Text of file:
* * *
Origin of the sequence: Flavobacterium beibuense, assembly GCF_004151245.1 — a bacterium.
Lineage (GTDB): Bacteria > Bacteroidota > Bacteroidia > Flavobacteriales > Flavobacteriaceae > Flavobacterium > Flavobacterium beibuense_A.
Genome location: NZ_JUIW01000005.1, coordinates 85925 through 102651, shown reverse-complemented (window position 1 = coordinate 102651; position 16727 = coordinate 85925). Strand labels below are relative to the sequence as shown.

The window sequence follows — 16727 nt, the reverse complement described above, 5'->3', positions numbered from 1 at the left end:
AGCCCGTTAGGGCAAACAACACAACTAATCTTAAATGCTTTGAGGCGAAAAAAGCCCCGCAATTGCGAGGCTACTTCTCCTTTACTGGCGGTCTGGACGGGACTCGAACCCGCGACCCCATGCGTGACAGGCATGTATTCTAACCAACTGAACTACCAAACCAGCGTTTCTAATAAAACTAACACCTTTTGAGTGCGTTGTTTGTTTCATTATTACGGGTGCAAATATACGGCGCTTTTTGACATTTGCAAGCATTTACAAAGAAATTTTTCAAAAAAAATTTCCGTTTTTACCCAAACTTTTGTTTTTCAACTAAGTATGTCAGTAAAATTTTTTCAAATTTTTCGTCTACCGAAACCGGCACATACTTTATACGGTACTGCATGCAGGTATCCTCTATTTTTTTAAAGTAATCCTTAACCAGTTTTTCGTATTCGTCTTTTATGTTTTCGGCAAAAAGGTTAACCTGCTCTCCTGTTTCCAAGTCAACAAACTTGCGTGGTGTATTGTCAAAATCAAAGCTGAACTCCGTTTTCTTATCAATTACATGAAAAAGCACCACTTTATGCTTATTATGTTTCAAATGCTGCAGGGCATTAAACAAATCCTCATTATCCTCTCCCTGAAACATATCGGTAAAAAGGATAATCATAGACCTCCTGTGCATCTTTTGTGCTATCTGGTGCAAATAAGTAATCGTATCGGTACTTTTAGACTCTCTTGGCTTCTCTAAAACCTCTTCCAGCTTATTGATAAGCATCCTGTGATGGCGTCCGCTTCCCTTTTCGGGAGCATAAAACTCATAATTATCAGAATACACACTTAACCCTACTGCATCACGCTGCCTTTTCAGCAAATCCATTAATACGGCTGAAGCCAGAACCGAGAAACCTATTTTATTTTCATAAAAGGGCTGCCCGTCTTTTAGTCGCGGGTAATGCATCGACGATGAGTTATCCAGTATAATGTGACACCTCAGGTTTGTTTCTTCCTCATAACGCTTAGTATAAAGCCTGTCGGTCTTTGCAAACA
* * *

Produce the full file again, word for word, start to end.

Origin of the sequence: Flavobacterium beibuense, assembly GCF_004151245.1 — a bacterium.
Lineage (GTDB): Bacteria > Bacteroidota > Bacteroidia > Flavobacteriales > Flavobacteriaceae > Flavobacterium > Flavobacterium beibuense_A.
Genome location: NZ_JUIW01000005.1, coordinates 85925 through 102651, shown reverse-complemented (window position 1 = coordinate 102651; position 16727 = coordinate 85925). Strand labels below are relative to the sequence as shown.

The window sequence follows — 16727 nt, the reverse complement described above, 5'->3', positions numbered from 1 at the left end:
AGCCCGTTAGGGCAAACAACACAACTAATCTTAAATGCTTTGAGGCGAAAAAAGCCCCGCAATTGCGAGGCTACTTCTCCTTTACTGGCGGTCTGGACGGGACTCGAACCCGCGACCCCATGCGTGACAGGCATGTATTCTAACCAACTGAACTACCAAACCAGCGTTTCTAATAAAACTAACACCTTTTGAGTGCGTTGTTTGTTTCATTATTACGGGTGCAAATATACGGCGCTTTTTGACATTTGCAAGCATTTACAAAGAAATTTTTCAAAAAAAATTTCCGTTTTTACCCAAACTTTTGTTTTTCAACTAAGTATGTCAGTAAAATTTTTTCAAATTTTTCGTCTACCGAAACCGGCACATACTTTATACGGTACTGCATGCAGGTATCCTCTATTTTTTTAAAGTAATCCTTAACCAGTTTTTCGTATTCGTCTTTTATGTTTTCGGCAAAAAGGTTAACCTGCTCTCCTGTTTCCAAGTCAACAAACTTGCGTGGTGTATTGTCAAAATCAAAGCTGAACTCCGTTTTCTTATCAATTACATGAAAAAGCACCACTTTATGCTTATTATGTTTCAAATGCTGCAGGGCATTAAACAAATCCTCATTATCCTCTCCCTGAAACATATCGGTAAAAAGGATAATCATAGACCTCCTGTGCATCTTTTGTGCTATCTGGTGCAAATAAGTAATCGTATCGGTACTTTTAGACTCTCTTGGCTTCTCTAAAACCTCTTCCAGCTTATTGATAAGCATCCTGTGATGGCGTCCGCTTCCCTTTTCGGGAGCATAAAACTCATAATTATCAGAATACACACTTAACCCTACTGCATCACGCTGCCTTTTCAGCAAATCCATTAATACGGCTGAAGCCAGAACCGAGAAACCTATTTTATTTTCATAAAAGGGCTGCCCGTCTTTTAGTCGCGGGTAATGCATCGACGATGAGTTATCCAGTATAATGTGACACCTCAGGTTTGTTTCTTCCTCATAACGCTTAGTATAAAGCCTGTCGGTCTTTGCAAACA